No self-respecting paranoid conspiracy theory can survive for long without working an unreasonable suspicion of secret communications into the fantasy... Liberals believe that Republican politicians and conservative Christians have embedded secret code into their everyday conversation.This passage embeds this quote and fills up the bottom of the page. Before I turned the page in the book I wrote beneath the Hart quote in big block letters, "BECAUSE THEY ARE DESIGNED TO ONLY MEAN SOMETHING TO THE RESPECTIVE LISTENER!" Then I turned the page and the Hart quote continued:
Interestingly, a chapter-and-a-half later, Hynes takes the conversation in an entirely opposite direction:Indeed, coded political communications require rather cynical use of special language, including "dog whistle" messages. As the phrase suggests, these are communications on a frequency only the select can hear. If your ears are not keen enough to be tuned to the secret frequency, you will not be able to get the message. These kinds of communications are meant to shut out those that are not among the elect. The need for this kind of code language in a democracy raises all kinds of questions and suspicions. (Emphasis added for comical effect.) (BG's note: the "comical effect" quote is the author's, not mine)...(T)hese kinds of inane ramblings go beyond just one dejected former celebrity politician's discomfort in retirement. They are part-and-parcel with the paranoid style manifest in... the mainstream media's anti-Christian crusade against their invisible nemesis.
"The parties just don't get it," (Focus on the Family representative Jim Pfaff) told me. "To (Republicans) it's just a numbers game. They see thirty million evangelicals as thirty million prospective voters. And so, at the highest level, they pander to us." Pfaff said that many of Focus's (sic) closest "friends" in the political process are Democrats in state governments, not Republicans in Washington. -- Hynes, pg 78So, out of one side of his mouth Hynes is saying that Republican politicians "get" Christians, and that the talk about "values" and "faith" from candidates on the campaign trail is not an attempt to pander to them on the "issues" they find most important. Then, out of the other side of his mouth, he says that Republicans in 2004 basically pandered to Christians on the campaign trail without taking on the issues important to Christians once they took office.
Which is it Hynes?
And is it fair to assign meaning to a word like "values" or a term like "values voters?" Unsurprisingly, I did not vote for Republicans in the 2006 election, but I feel as if I voted to support the "values" that were important to me. In my opinion, keeping Rick Santorum in power represented a danger to personal freedoms - not just my personal freedoms, but to the due process owed to minorities and immigrants, to the abilities of poor people to make decisions based on their own judgements and beliefs, and to keep our country from edging closer to the proverbial "slippery slope" that a few slightly overreaching nanny-state decisions could have wrought.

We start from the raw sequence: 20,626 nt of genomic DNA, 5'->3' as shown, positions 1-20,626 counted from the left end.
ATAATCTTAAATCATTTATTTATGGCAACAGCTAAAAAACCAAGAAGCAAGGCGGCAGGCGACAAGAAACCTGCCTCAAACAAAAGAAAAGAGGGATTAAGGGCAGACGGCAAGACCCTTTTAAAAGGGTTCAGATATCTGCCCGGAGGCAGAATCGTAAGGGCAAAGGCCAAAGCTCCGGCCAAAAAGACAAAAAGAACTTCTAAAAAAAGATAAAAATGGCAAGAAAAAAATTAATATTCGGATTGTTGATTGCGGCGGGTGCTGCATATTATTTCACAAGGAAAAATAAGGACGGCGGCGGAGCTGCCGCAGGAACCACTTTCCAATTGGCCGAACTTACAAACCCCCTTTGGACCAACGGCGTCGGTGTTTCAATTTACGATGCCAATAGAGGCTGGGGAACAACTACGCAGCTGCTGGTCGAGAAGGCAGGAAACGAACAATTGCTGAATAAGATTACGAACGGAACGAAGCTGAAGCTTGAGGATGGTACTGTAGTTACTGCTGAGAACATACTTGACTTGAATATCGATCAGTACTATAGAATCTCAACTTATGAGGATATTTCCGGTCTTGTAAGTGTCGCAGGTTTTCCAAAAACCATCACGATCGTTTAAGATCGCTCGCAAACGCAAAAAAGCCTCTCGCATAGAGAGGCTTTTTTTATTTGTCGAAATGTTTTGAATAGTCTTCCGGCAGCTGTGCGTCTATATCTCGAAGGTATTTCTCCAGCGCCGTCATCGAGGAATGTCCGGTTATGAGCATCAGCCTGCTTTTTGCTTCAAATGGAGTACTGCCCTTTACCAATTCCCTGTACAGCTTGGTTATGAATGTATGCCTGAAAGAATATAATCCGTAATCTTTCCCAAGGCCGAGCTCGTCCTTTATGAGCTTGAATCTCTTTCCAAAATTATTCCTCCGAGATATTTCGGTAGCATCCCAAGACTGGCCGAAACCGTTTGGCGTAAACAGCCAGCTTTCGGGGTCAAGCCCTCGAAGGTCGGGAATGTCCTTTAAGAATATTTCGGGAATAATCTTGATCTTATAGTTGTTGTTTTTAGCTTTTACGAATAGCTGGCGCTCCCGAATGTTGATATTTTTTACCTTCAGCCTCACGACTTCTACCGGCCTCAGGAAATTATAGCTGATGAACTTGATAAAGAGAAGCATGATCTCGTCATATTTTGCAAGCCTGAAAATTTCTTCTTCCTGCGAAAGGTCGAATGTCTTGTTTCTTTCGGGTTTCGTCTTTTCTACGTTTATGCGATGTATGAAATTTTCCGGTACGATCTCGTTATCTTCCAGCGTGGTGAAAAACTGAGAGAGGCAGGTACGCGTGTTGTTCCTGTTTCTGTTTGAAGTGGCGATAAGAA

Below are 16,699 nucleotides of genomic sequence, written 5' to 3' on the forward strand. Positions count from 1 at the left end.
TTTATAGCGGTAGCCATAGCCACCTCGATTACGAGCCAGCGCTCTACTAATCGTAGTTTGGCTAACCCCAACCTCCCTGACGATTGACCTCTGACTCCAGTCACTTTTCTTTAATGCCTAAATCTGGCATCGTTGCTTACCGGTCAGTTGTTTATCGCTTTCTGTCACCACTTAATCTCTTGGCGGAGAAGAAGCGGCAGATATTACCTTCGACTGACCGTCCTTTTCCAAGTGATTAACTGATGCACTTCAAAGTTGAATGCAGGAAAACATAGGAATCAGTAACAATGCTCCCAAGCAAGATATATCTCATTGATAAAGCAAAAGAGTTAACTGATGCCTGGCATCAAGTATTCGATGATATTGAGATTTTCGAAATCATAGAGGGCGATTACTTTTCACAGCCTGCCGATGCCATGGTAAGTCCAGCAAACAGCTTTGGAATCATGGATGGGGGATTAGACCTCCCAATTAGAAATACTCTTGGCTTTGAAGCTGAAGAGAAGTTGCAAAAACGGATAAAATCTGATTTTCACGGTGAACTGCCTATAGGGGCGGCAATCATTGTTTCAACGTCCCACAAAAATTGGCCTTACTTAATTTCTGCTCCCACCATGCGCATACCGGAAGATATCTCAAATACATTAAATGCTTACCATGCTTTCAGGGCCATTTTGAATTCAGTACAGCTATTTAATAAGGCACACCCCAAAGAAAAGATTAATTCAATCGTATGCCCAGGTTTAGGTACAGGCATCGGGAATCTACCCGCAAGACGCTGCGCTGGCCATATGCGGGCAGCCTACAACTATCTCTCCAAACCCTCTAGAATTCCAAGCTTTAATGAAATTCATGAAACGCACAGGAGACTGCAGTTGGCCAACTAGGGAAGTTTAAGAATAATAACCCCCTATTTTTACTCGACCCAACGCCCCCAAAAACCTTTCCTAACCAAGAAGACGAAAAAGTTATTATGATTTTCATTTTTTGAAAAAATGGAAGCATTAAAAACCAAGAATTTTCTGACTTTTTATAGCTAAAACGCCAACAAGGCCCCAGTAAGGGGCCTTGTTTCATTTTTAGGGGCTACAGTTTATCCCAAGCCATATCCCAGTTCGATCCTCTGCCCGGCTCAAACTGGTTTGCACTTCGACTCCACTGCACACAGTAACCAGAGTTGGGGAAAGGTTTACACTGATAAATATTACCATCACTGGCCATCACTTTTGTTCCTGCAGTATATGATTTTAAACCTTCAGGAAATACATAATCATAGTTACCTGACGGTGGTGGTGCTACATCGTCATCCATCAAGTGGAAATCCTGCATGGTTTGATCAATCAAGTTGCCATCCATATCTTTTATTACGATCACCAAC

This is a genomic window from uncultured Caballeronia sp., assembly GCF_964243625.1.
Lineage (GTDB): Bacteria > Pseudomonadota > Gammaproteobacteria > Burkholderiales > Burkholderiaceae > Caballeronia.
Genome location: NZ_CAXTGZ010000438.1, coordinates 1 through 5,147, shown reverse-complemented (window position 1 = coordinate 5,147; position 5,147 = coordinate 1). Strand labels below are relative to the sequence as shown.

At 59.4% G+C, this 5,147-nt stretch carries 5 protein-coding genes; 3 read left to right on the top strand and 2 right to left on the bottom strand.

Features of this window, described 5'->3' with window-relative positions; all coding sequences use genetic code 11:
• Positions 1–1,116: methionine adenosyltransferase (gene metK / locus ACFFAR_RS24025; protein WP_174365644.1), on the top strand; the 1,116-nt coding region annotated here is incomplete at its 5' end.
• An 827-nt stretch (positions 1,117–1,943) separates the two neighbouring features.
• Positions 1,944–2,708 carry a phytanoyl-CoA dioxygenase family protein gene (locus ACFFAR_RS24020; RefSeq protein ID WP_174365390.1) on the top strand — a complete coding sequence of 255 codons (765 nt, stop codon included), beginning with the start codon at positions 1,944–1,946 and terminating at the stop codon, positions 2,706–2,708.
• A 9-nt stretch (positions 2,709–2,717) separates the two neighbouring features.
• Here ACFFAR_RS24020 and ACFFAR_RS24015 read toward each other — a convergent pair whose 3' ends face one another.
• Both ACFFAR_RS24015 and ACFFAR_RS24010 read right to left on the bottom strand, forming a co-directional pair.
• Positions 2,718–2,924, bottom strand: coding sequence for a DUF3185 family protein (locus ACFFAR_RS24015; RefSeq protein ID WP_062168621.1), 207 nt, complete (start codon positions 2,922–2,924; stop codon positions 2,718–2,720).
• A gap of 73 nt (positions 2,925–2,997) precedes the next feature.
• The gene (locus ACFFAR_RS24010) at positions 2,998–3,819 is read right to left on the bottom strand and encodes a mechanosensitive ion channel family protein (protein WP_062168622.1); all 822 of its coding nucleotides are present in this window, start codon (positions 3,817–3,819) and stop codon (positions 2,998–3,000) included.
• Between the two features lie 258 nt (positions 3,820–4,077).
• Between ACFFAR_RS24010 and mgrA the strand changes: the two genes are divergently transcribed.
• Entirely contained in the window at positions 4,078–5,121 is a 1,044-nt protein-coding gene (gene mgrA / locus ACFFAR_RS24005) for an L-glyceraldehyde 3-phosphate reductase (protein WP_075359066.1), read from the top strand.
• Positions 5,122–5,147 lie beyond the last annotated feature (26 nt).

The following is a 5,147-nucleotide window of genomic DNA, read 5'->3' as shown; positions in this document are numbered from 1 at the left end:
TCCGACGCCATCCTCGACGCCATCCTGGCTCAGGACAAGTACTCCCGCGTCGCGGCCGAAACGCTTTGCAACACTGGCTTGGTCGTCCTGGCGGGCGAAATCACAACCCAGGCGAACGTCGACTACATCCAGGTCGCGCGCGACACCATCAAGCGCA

Therefore, "values" means something different to me than it does to James Dobson. But there are those in the Christian Right who don't share "values" from A to Z with Dobson. It is enough, then, for a politician to find a couple of those wedge issues (gay marriage, for instance, or flag burning) that appeal to the Right and stand behind those while waving the Bible and screaming about "values." But does that word "values" align that politician with an all-encompassing platform committed to serving God? Does it even align that politician with an intention to focus on the social issues "important to Christians," whatever that's supposed to mean?
Hynes, and Pfaff from FOF (that's fun to say out loud - Pfaff from FOF) both say no. Maybe I'm just too cynical, but I would then have to believe that the word "values" is essentially meaningless coming out of the mouth of a politician. It is that sort of "dog whistle" word that says something to the listener and means nothing to the speaker.
Laugh off that "code" quote from above all you want Hynes, but maybe if you're going to accuse dirty Liberals of bastardizing language in an attempt to obfuscate honesty and disclosure:
I have come to believe that rebranding commonly used words and phrases is an exercise of the Left. They are the ones who say 'reproductive health' when they mean abortion, 'user fees' when they mean higher taxes, 'equal rights for all' when they mean gay marriage. -- Hynes, pg xiiThen you might want to trust one of those dirty Liberals who might be uniquely qualified by your definition to tell you what a politician is doing to fool you with words.
Just a thought.
Bill Simmons @ ESPN